Wednesday, June 26, 2013
Book Review of A Country Doctor by Sarah Orne Jewett
Author: Sarah Orne Jewett
Publisher: College editions
Type of book: country, city, sea, doctors, personal choice vs society, ward, orphan, feminism, career vs marriage, 1800s
Year it was published: 1884
Though not as well-known as the writers she influenced, Sarah Orne Jewett nevertheless remains one of the most important American novelists of the late nineteenth century. Published in 1884, Jewett’s first novel, A Country Doctor, is a luminous portrayal of rural Maine and a semiautobiographical look at her world. In it, Nan’s struggle to choose between marriage and a career as a doctor, between the confining life of a small town and a self-directed one as a professional, mirrors Jewett’s own conflicts as well as eloquently giving voice to the leading women’s issues of her time. Perhaps even more important, Jewett’s perfect details about wild flowers and seaside wharfs, farm women knitting by the fireside and sailors going upriver to meet the moonlight, convey a realism that has seldom been surpassed and stamp her writing with her signature style. A contemporary and friend of Willa Cather, Harriet Beecher Stowe, and Julia Ward Howe, Sarah Orne Jewett is widely recognized as a pathfinder in American literary history, courageously pursuing a road less traveled that led the way for other women to follow.
I get a sense that I'm being told to admire the characters rather than being shown as to why I should like or admire them. Nan seems a bit idealized for me, and its difficult for me to understand why I should like her or try to relate to her. It seems that all the characters pretty much admire Nan, but very little comes from Nan herself, and the writing or the mood is similar to The Song of the Lark by Willa Cather, or rather My Antonia by Willa Cather where everyone admires the female characters but the readers don't really get inside their heads.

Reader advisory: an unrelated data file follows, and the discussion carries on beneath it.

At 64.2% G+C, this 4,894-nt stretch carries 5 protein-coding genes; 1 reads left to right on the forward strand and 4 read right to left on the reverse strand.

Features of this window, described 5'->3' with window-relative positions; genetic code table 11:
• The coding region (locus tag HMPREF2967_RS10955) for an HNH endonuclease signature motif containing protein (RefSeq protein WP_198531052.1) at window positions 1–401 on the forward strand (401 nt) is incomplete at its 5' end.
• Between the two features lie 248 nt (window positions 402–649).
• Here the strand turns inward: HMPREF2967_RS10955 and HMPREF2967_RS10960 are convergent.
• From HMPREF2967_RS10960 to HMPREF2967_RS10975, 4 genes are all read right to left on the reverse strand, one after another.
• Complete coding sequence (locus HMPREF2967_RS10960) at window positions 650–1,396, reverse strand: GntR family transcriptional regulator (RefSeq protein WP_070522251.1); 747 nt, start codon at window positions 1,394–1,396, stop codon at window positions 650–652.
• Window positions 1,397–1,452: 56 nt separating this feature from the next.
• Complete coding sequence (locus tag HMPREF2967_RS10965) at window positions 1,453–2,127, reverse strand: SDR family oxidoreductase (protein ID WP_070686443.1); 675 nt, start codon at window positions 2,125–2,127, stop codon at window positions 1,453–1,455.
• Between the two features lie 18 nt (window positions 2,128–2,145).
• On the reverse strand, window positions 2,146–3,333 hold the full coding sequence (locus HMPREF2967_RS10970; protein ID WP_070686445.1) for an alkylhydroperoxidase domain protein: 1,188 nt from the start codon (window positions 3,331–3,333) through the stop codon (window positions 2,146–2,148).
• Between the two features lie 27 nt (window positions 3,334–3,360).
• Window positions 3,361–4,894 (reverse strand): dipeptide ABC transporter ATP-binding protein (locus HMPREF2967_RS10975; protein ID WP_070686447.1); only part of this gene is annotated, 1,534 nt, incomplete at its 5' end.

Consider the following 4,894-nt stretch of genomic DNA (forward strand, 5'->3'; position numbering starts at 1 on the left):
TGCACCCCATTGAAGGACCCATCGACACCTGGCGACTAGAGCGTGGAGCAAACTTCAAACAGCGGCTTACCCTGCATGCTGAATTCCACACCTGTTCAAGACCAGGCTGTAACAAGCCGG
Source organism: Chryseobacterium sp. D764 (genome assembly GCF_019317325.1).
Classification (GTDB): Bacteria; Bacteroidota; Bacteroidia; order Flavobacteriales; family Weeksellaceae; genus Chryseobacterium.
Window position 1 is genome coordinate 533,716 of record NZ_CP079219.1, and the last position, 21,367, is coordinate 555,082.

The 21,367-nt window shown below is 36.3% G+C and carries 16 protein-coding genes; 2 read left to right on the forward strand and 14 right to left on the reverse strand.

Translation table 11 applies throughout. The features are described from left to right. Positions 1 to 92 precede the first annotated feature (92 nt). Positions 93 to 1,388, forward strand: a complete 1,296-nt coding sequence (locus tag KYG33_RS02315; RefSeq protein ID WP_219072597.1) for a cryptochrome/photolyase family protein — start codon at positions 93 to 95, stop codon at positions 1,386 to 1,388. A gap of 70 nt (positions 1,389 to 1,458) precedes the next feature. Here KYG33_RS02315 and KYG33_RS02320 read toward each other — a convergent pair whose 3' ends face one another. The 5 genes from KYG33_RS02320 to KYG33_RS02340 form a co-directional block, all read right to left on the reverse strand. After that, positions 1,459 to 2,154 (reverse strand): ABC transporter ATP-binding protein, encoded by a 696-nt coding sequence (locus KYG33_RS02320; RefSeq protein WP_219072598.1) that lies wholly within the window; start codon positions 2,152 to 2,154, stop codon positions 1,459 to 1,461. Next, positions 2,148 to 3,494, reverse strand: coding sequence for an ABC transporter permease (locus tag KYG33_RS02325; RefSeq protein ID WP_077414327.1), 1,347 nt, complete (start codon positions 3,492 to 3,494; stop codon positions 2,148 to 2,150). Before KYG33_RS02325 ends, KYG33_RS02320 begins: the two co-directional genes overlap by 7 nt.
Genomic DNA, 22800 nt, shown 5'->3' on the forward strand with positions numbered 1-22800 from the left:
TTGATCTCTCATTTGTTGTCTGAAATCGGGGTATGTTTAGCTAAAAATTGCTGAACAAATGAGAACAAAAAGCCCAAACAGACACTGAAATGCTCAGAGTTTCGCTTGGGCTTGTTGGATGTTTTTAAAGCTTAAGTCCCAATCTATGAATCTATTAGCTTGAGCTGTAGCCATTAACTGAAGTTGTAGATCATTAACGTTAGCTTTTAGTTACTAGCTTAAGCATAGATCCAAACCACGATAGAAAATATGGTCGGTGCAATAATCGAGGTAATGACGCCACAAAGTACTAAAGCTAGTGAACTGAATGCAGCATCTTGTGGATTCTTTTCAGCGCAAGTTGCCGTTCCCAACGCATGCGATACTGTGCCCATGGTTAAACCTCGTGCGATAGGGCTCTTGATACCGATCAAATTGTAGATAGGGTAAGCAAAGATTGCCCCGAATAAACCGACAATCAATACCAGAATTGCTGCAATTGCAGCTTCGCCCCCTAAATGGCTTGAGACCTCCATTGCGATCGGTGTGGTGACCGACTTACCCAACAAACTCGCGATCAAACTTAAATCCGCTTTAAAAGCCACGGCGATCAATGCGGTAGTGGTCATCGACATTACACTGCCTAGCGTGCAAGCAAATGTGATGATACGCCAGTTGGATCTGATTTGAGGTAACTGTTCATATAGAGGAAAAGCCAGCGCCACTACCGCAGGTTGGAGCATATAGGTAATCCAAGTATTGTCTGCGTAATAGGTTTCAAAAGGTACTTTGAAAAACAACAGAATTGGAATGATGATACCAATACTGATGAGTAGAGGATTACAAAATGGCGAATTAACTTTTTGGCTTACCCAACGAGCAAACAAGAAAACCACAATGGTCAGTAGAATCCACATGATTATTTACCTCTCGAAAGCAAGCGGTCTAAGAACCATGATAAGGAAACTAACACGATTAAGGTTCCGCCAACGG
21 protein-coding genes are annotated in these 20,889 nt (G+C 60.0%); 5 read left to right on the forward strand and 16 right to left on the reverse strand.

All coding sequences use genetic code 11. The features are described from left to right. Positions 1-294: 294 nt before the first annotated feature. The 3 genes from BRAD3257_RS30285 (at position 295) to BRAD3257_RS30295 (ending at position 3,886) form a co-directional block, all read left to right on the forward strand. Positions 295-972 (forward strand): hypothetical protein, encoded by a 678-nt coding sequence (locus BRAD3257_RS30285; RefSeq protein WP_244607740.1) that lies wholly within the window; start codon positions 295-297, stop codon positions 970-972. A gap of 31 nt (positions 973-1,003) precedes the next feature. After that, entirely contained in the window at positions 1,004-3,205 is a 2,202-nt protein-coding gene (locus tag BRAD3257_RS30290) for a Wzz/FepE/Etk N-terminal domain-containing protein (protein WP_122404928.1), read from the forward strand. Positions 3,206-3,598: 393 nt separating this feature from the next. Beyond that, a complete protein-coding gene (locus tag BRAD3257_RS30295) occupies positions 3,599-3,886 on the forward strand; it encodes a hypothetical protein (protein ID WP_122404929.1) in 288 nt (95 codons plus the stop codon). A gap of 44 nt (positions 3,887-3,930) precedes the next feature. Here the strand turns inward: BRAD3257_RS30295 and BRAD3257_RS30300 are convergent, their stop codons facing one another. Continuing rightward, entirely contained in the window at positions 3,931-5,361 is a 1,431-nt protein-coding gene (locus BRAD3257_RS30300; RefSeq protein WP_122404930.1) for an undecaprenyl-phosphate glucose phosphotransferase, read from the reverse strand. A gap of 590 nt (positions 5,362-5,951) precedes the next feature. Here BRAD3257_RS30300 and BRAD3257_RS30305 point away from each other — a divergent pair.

Duty is more important than personal happiness
Its written in third person narrative from a lot of people's point of views; that of Nan, Dr. Leslie, and, to some extent at the end, that of her paramour. I would have liked to know what would happen at the end after she achieved her goals of becoming a doctor. The writing is a little too wordy and I think its best to re-read it a few times in order to appreciate it, at least that's what my gut is telling me.
in South Berwick, Maine, The United States September 03, 1849
June 24, 1909
Literature & Fiction, Short Stories
Sarah Orne Jewett was an American novelist and short story writer, best known for her local color works set in or near South Berwick, Maine, on the border of New Hampshire, which in her day was a declining New England seaport.
Previously I have read Deephaven, which I found a slow and beautiful read. With much surprise I began to read this novel, and much to mine shock, I found it a dull read. I recognize the value this book has had in the past, but apparently Sarah Orne Jewett's talent lies in portraiture of life rather than in narrative form. I was really reminded of Willa Cather's The Song of the Lark when reading it, although I believe that Willa Cather wrote the conflict much better than Sarah Orne Jewett. This is a predecessor to Willa Cather though. Adeline returns back to her hometown with a young girl in tow and then passes away. The young girl, Nan, is raised by a bachelor whose occupation is a country doctor and she feels her calling is to become a doctor. She visits her father's family and is pressured into making a match, which she rejects and then becomes a doctor. What I have enjoyed is the story of the small town life and of the farms. In a sense I think its a feminist novel due to career vs marriage path, and back then the choice was either/or rather than career and marriage.
2 out of 5
(0: Stay away unless a masochist 1: Good for insomnia 2: Horrible but readable; 3: Readable and quickly forgettable, 4: Good, enjoyable 5: Buy it, keep it and never let it go.)